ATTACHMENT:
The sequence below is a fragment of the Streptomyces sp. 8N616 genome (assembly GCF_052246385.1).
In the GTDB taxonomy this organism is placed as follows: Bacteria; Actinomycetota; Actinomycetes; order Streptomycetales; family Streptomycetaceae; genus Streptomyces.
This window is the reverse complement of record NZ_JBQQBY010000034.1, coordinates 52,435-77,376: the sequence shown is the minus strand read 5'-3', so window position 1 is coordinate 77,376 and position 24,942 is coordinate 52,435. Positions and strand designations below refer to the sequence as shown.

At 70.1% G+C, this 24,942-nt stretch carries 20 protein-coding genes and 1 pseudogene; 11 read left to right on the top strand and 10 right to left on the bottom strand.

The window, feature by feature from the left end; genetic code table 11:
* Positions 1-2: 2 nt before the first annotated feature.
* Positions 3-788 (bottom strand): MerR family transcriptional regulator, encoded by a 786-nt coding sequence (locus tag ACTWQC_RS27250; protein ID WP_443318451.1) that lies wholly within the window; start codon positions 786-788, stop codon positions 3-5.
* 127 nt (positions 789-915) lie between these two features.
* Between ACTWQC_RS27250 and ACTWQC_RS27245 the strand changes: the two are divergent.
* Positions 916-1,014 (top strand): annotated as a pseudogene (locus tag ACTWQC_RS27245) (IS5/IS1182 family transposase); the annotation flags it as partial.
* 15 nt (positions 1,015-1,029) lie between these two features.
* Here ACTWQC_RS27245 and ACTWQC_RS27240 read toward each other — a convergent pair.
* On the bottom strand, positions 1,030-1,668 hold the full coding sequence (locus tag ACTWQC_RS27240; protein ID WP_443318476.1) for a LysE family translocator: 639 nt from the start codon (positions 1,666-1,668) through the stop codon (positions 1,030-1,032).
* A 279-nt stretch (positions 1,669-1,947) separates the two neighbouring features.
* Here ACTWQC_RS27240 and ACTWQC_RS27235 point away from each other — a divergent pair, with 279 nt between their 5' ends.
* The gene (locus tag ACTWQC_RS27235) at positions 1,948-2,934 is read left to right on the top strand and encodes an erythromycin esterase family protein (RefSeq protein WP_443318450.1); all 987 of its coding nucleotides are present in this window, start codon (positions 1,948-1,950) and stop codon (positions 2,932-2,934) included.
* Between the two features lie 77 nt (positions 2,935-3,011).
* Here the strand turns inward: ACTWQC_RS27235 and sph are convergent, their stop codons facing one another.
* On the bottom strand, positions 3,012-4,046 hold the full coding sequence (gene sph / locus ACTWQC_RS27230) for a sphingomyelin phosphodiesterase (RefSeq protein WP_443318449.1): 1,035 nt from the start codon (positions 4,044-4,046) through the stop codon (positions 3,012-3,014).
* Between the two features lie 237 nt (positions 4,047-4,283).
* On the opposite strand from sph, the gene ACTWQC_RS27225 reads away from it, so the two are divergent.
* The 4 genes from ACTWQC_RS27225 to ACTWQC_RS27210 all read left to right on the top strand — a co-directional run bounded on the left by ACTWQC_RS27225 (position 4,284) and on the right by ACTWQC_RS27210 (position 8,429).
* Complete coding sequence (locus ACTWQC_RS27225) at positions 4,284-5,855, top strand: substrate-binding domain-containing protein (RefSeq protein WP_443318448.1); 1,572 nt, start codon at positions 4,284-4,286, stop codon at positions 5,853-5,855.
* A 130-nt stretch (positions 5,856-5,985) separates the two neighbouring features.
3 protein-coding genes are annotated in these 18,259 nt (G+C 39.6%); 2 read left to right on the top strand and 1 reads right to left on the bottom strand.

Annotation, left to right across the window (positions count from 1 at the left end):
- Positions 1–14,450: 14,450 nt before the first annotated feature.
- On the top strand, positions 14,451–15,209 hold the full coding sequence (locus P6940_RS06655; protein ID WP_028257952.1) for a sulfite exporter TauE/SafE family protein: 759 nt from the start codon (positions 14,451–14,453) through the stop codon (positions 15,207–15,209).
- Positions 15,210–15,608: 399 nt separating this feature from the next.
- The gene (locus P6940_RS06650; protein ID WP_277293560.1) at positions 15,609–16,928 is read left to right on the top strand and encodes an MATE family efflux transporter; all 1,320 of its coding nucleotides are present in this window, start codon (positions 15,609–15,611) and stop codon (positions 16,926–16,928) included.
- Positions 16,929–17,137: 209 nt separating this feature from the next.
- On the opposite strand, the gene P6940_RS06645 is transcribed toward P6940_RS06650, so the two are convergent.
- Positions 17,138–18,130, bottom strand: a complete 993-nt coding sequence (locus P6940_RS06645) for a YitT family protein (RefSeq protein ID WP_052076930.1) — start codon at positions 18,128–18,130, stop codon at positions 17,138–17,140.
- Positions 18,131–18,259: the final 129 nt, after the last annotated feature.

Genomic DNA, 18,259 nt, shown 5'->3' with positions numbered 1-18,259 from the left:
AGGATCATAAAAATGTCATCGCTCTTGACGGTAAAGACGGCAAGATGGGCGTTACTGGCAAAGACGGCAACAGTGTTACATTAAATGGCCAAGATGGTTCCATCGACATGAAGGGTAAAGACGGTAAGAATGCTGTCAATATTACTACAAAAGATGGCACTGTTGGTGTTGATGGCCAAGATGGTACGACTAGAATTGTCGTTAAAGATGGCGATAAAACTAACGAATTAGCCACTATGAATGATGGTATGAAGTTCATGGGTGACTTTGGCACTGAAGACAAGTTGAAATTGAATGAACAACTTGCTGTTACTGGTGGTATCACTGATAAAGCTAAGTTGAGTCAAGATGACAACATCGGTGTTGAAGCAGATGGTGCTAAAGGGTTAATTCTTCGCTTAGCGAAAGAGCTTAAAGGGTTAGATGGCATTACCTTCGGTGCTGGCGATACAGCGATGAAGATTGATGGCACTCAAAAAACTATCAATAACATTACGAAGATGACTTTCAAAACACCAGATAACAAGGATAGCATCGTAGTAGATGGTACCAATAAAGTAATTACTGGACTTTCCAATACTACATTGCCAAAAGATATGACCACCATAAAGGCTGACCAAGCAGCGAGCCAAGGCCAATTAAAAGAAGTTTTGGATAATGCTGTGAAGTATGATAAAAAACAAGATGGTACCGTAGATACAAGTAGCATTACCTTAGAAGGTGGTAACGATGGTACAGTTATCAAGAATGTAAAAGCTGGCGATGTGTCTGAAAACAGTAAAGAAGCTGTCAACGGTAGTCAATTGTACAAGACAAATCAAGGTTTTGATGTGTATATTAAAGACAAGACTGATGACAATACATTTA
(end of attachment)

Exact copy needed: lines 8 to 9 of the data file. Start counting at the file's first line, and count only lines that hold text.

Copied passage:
* 127 nt (positions 789-915) lie between these two features.
* Between ACTWQC_RS27250 and ACTWQC_RS27245 the strand changes: the two are divergent.